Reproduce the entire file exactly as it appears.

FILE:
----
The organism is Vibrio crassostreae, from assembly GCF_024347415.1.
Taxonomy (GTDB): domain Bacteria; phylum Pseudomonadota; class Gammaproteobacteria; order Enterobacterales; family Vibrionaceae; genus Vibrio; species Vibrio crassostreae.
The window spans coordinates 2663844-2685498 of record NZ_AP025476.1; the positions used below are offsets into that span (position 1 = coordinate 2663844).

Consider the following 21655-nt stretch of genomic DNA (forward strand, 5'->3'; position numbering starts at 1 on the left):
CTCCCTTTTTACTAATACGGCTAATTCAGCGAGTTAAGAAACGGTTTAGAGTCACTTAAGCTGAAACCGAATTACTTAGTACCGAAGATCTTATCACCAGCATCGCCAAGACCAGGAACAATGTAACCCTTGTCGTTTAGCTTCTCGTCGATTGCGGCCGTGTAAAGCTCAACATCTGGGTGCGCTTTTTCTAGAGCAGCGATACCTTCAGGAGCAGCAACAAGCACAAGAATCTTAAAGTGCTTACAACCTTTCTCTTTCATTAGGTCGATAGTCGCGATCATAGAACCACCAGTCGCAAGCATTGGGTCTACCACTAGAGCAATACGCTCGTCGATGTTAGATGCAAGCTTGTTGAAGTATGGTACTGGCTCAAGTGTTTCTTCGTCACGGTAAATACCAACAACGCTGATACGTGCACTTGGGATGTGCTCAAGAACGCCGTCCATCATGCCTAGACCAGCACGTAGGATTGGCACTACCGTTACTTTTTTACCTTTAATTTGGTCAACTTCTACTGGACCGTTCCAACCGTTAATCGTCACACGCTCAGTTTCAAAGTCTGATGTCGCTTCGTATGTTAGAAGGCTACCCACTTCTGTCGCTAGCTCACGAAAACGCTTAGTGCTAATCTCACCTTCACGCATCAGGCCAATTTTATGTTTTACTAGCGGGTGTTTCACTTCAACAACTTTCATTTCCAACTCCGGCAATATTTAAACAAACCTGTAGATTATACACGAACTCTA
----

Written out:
The organism is Vibrio crassostreae, from assembly GCF_024347415.1.
Taxonomy (GTDB): domain Bacteria; phylum Pseudomonadota; class Gammaproteobacteria; order Enterobacterales; family Vibrionaceae; genus Vibrio; species Vibrio crassostreae.
The window spans coordinates 2663844-2685498 of record NZ_AP025476.1; the positions used below are offsets into that span (position 1 = coordinate 2663844).

Consider the following 21655-nt stretch of genomic DNA (forward strand, 5'->3'; position numbering starts at 1 on the left):
CTCCCTTTTTACTAATACGGCTAATTCAGCGAGTTAAGAAACGGTTTAGAGTCACTTAAGCTGAAACCGAATTACTTAGTACCGAAGATCTTATCACCAGCATCGCCAAGACCAGGAACAATGTAACCCTTGTCGTTTAGCTTCTCGTCGATTGCGGCCGTGTAAAGCTCAACATCTGGGTGCGCTTTTTCTAGAGCAGCGATACCTTCAGGAGCAGCAACAAGCACAAGAATCTTAAAGTGCTTACAACCTTTCTCTTTCATTAGGTCGATAGTCGCGATCATAGAACCACCAGTCGCAAGCATTGGGTCTACCACTAGAGCAATACGCTCGTCGATGTTAGATGCAAGCTTGTTGAAGTATGGTACTGGCTCAAGTGTTTCTTCGTCACGGTAAATACCAACAACGCTGATACGTGCACTTGGGATGTGCTCAAGAACGCCGTCCATCATGCCTAGACCAGCACGTAGGATTGGCACTACCGTTACTTTTTTACCTTTAATTTGGTCAACTTCTACTGGACCGTTCCAACCGTTAATCGTCACACGCTCAGTTTCAAAGTCTGATGTCGCTTCGTATGTTAGAAGGCTACCCACTTCTGTCGCTAGCTCACGAAAACGCTTAGTGCTAATCTCACCTTCACGCATCAGGCCAATTTTATGTTTTACTAGCGGGTGTTTCACTTCAACAACTTTCATTTCCAACTCCGGCAATATTTAAACAAACCTGTAGATTATACACGAACTCTA